When using the two-stage dividend discount model (DDM), an extremely low value might result when the: A) beta in the stable growth period is too low. B) growth rate in the stable growth period is too high. C) stable period payout ratio is too high. D) stable period payout ratio is too low.

I’ve done this one recently. I think it is A but I didn’t understand the reasoning. Anyone want to explain how they figured out an answer?

d?

C. Assuming ROE is positive.

I remember a debate about this like a month ago. I think the answer is D because the TV dividend is low creating a low value. I think I originally thought it was C. Am I right?

well who is going for B?

D? A - Required return is low, so value is high B - Growth is high, so value is high C - Numerator is high due to high payout. D - Numerator is low due to low payout.

I wastd 10 mins on this … and was so sure that the ans to this was C But look at this … disappointing When using the two-stage dividend discount model (DDM), an extremely low value might result when the: A) beta in the stable growth period is too low. B) growth rate in the stable growth period is too high. C) stable period payout ratio is too high. D) stable period payout ratio is too low. Your answer: C was incorrect. The correct answer was D) stable period payout ratio is too low. If an analyst gets an extremely low value using two-stage DDM, it is most likely that the stable period payout ratio is too low or the beta in the stable growth period is too high.

I am sticking to my original answer but I thought about it some more. A high beta would increase the required rate of return on equity thereby widening the difference between that and the growth rate. With the denominater being large, the value of the second stage would get small. Am I anywhere close?

Oops misread it as high beta. My eyes are getting tired…

if beta is high then required return is high then r-g is high denominator is high makes sense

mwvt9 Wrote: ------------------------------------------------------- > C. > > Assuming ROE is positive. Tell me where I am going wrong. D/(r-g) The larger the spread in the denominator the greater the discount, meaning the output of the equation would be a low value. g=ROE * Renention rate Since a low retention rate will lead to a small value of g and (1-rr)= payout ratio, wouldn’t a high payout ratio lead to a big spread in the denom and a low value for the model?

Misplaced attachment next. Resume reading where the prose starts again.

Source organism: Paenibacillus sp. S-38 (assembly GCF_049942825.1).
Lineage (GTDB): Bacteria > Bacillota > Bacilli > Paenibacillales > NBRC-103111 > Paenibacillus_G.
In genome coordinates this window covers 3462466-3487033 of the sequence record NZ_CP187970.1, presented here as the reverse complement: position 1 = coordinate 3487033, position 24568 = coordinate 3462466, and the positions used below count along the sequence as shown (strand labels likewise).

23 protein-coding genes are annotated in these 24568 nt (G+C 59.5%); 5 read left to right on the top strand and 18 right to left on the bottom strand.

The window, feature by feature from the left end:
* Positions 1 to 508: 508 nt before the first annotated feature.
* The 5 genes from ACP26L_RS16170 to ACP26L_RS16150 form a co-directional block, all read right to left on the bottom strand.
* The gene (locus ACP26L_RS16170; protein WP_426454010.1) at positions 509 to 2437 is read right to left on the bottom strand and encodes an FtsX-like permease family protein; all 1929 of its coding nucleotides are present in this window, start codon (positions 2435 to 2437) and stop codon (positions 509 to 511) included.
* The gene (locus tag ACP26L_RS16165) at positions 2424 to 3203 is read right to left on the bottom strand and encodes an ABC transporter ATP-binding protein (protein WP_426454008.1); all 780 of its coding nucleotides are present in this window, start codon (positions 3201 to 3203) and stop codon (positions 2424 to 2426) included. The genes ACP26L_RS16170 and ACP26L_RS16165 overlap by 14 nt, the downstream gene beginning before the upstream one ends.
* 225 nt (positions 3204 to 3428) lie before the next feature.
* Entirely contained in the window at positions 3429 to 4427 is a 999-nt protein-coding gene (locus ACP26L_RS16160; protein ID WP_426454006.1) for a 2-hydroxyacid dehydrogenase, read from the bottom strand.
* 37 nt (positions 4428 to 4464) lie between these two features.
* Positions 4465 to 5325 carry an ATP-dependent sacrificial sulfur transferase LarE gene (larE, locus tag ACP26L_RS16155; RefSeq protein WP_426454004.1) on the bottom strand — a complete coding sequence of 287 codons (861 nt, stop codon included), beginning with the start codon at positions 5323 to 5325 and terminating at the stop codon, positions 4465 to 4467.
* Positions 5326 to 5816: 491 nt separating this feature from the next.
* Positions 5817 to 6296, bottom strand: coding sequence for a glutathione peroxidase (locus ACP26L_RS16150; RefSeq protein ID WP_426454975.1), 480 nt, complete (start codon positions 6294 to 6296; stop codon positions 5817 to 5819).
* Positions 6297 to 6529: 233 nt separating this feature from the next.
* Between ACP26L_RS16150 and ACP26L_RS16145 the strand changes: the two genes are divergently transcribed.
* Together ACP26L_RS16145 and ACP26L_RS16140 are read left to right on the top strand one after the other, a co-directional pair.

ups Dwight we are on same page

I thought exactly the same, but am speechless (sorry wordless…) now

dinesh.sundrani Wrote: ------------------------------------------------------- > I thought exactly the same, but am speechless > (sorry wordless…) now I think it is wrong. Someone convince me my logic is wrong above please.

the beta high makes sense, using CAPM you’re going to get a bigger # for r so your denominator gets bigger, causes a lower value. payout- if you paid out low, you retain more, your g is then bigger if you assume ROE would stay the same… if that were the case then you’d think r-g would be a smaller # and you’d wind up with an answer more like C. is the reason because in the stable growth phase you probably aren’t going to have great positive type NPV projects to invest those retained $$'s in so your ROE is going to be low if you keep all of the money inside vs paying it out? so by not paying it out you’d actually do more harm than good by crushing your ROE?

This seems rather simple to me. I guess that shows that I’m not getting it. Haha.

How so pink?

mwvt9 I think it a matter of perspective you are right in your logic the only thing is that the dividend payout influence can be felt right away and for the growth rate to change there is probably a lag

kabhii Wrote: ------------------------------------------------------- > D? > > A - Required return is low, so value is high > B - Growth is high, so value is high > C - Numerator is high due to high payout. > D - Numerator is low due to low payout. This must be what is messing me up. I was keeping the D constant in my analysis, but both the numerator and denominator change with a change in dividend payments. It appears that the numerator effect outweights the denominator.